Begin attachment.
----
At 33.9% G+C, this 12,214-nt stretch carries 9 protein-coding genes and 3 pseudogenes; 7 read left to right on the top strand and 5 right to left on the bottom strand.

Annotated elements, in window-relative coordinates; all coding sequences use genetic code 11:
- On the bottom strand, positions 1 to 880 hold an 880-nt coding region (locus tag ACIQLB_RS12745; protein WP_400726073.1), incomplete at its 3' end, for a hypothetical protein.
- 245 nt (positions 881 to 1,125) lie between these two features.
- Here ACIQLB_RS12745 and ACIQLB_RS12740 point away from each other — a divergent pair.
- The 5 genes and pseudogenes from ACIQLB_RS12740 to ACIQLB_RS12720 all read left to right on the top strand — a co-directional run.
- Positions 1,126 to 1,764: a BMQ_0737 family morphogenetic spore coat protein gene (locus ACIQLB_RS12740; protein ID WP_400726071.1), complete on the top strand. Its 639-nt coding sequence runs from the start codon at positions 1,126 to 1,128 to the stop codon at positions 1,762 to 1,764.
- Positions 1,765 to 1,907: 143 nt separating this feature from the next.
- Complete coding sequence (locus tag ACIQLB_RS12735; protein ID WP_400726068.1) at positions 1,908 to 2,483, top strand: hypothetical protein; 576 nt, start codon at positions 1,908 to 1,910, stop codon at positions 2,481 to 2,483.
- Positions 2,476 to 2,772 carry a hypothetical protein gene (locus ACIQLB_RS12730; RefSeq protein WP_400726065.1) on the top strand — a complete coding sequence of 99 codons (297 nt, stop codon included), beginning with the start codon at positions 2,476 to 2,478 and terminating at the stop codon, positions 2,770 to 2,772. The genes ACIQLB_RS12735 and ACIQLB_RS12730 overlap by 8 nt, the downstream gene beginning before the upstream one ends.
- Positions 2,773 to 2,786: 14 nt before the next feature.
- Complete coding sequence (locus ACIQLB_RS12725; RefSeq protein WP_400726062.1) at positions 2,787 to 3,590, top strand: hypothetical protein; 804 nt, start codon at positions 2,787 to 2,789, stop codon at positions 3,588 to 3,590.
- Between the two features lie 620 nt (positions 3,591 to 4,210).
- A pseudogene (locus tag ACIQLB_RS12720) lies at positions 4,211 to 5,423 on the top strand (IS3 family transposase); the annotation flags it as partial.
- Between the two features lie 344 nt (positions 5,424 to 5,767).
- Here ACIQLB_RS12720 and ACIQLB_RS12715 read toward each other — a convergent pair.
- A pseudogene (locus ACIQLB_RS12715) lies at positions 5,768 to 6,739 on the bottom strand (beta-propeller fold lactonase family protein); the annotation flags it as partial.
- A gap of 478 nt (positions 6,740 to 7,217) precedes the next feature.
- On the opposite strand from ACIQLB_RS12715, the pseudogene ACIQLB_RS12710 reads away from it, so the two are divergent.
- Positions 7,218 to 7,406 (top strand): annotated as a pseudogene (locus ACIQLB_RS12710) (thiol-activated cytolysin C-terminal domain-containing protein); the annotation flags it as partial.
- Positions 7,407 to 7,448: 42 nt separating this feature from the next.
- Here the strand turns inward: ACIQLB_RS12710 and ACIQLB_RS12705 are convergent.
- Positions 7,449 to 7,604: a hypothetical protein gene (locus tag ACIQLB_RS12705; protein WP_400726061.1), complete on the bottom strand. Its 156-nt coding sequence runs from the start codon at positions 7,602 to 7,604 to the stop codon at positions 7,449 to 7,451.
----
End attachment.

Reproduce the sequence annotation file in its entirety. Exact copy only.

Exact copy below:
At 33.9% G+C, this 12,214-nt stretch carries 9 protein-coding genes and 3 pseudogenes; 7 read left to right on the top strand and 5 right to left on the bottom strand.

Annotated elements, in window-relative coordinates; all coding sequences use genetic code 11:
- On the bottom strand, positions 1 to 880 hold an 880-nt coding region (locus tag ACIQLB_RS12745; protein WP_400726073.1), incomplete at its 3' end, for a hypothetical protein.
- 245 nt (positions 881 to 1,125) lie between these two features.
- Here ACIQLB_RS12745 and ACIQLB_RS12740 point away from each other — a divergent pair.
- The 5 genes and pseudogenes from ACIQLB_RS12740 to ACIQLB_RS12720 all read left to right on the top strand — a co-directional run.
- Positions 1,126 to 1,764: a BMQ_0737 family morphogenetic spore coat protein gene (locus ACIQLB_RS12740; protein ID WP_400726071.1), complete on the top strand. Its 639-nt coding sequence runs from the start codon at positions 1,126 to 1,128 to the stop codon at positions 1,762 to 1,764.
- Positions 1,765 to 1,907: 143 nt separating this feature from the next.
- Complete coding sequence (locus tag ACIQLB_RS12735; protein ID WP_400726068.1) at positions 1,908 to 2,483, top strand: hypothetical protein; 576 nt, start codon at positions 1,908 to 1,910, stop codon at positions 2,481 to 2,483.
- Positions 2,476 to 2,772 carry a hypothetical protein gene (locus ACIQLB_RS12730; RefSeq protein WP_400726065.1) on the top strand — a complete coding sequence of 99 codons (297 nt, stop codon included), beginning with the start codon at positions 2,476 to 2,478 and terminating at the stop codon, positions 2,770 to 2,772. The genes ACIQLB_RS12735 and ACIQLB_RS12730 overlap by 8 nt, the downstream gene beginning before the upstream one ends.
- Positions 2,773 to 2,786: 14 nt before the next feature.
- Complete coding sequence (locus ACIQLB_RS12725; RefSeq protein WP_400726062.1) at positions 2,787 to 3,590, top strand: hypothetical protein; 804 nt, start codon at positions 2,787 to 2,789, stop codon at positions 3,588 to 3,590.
- Between the two features lie 620 nt (positions 3,591 to 4,210).
- A pseudogene (locus tag ACIQLB_RS12720) lies at positions 4,211 to 5,423 on the top strand (IS3 family transposase); the annotation flags it as partial.
- Between the two features lie 344 nt (positions 5,424 to 5,767).
- Here ACIQLB_RS12720 and ACIQLB_RS12715 read toward each other — a convergent pair.
- A pseudogene (locus ACIQLB_RS12715) lies at positions 5,768 to 6,739 on the bottom strand (beta-propeller fold lactonase family protein); the annotation flags it as partial.
- A gap of 478 nt (positions 6,740 to 7,217) precedes the next feature.
- On the opposite strand from ACIQLB_RS12715, the pseudogene ACIQLB_RS12710 reads away from it, so the two are divergent.
- Positions 7,218 to 7,406 (top strand): annotated as a pseudogene (locus ACIQLB_RS12710) (thiol-activated cytolysin C-terminal domain-containing protein); the annotation flags it as partial.
- Positions 7,407 to 7,448: 42 nt separating this feature from the next.
- Here the strand turns inward: ACIQLB_RS12710 and ACIQLB_RS12705 are convergent.
- Positions 7,449 to 7,604: a hypothetical protein gene (locus tag ACIQLB_RS12705; protein WP_400726061.1), complete on the bottom strand. Its 156-nt coding sequence runs from the start codon at positions 7,602 to 7,604 to the stop codon at positions 7,449 to 7,451.